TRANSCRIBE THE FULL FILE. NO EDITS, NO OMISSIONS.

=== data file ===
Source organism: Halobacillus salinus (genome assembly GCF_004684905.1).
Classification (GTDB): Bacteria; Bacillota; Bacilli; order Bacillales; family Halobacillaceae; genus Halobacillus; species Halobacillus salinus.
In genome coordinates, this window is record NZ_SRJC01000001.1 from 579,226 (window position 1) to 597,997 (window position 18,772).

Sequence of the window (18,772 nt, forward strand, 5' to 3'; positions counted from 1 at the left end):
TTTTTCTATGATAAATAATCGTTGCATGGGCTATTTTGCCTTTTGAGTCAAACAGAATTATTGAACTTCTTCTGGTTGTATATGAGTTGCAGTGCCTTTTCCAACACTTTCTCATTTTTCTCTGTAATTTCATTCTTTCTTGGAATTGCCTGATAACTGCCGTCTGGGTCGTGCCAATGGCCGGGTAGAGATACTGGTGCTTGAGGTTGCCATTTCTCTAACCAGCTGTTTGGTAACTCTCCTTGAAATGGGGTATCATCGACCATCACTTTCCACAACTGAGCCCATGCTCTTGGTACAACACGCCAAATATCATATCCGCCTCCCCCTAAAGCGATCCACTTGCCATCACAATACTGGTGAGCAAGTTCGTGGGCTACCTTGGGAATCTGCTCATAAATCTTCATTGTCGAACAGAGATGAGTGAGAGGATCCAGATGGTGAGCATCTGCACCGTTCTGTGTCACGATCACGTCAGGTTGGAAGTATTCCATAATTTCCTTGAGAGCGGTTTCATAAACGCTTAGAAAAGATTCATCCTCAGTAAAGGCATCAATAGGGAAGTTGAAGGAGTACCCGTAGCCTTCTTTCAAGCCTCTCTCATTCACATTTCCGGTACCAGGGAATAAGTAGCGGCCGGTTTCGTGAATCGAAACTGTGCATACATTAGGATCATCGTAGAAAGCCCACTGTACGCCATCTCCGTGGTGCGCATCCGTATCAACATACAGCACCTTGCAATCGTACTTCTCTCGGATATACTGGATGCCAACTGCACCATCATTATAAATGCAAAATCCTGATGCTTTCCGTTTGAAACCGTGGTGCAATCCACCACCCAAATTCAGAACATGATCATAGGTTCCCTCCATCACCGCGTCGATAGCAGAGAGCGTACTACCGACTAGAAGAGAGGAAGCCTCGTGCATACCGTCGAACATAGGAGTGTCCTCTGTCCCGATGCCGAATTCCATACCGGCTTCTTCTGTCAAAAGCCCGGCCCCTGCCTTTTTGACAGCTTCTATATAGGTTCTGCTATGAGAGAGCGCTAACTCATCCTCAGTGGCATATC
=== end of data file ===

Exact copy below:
Source organism: Halobacillus salinus (genome assembly GCF_004684905.1).
Classification (GTDB): Bacteria; Bacillota; Bacilli; order Bacillales; family Halobacillaceae; genus Halobacillus; species Halobacillus salinus.
In genome coordinates, this window is record NZ_SRJC01000001.1 from 579,226 (window position 1) to 597,997 (window position 18,772).

Sequence of the window (18,772 nt, forward strand, 5' to 3'; positions counted from 1 at the left end):
TTTTTCTATGATAAATAATCGTTGCATGGGCTATTTTGCCTTTTGAGTCAAACAGAATTATTGAACTTCTTCTGGTTGTATATGAGTTGCAGTGCCTTTTCCAACACTTTCTCATTTTTCTCTGTAATTTCATTCTTTCTTGGAATTGCCTGATAACTGCCGTCTGGGTCGTGCCAATGGCCGGGTAGAGATACTGGTGCTTGAGGTTGCCATTTCTCTAACCAGCTGTTTGGTAACTCTCCTTGAAATGGGGTATCATCGACCATCACTTTCCACAACTGAGCCCATGCTCTTGGTACAACACGCCAAATATCATATCCGCCTCCCCCTAAAGCGATCCACTTGCCATCACAATACTGGTGAGCAAGTTCGTGGGCTACCTTGGGAATCTGCTCATAAATCTTCATTGTCGAACAGAGATGAGTGAGAGGATCCAGATGGTGAGCATCTGCACCGTTCTGTGTCACGATCACGTCAGGTTGGAAGTATTCCATAATTTCCTTGAGAGCGGTTTCATAAACGCTTAGAAAAGATTCATCCTCAGTAAAGGCATCAATAGGGAAGTTGAAGGAGTACCCGTAGCCTTCTTTCAAGCCTCTCTCATTCACATTTCCGGTACCAGGGAATAAGTAGCGGCCGGTTTCGTGAATCGAAACTGTGCATACATTAGGATCATCGTAGAAAGCCCACTGTACGCCATCTCCGTGGTGCGCATCCGTATCAACATACAGCACCTTGCAATCGTACTTCTCTCGGATATACTGGATGCCAACTGCACCATCATTATAAATGCAAAATCCTGATGCTTTCCGTTTGAAACCGTGGTGCAATCCACCACCCAAATTCAGAACATGATCATAGGTTCCCTCCATCACCGCGTCGATAGCAGAGAGCGTACTACCGACTAGAAGAGAGGAAGCCTCGTGCATACCGTCGAACATAGGAGTGTCCTCTGTCCCGATGCCGAATTCCATACCGGCTTCTTCTGTCAAAAGCCCGGCCCCTGCCTTTTTGACAGCTTCTATATAGGTTCTGCTATGAGAGAGCGCTAACTCATCCTCAGTGGCATATC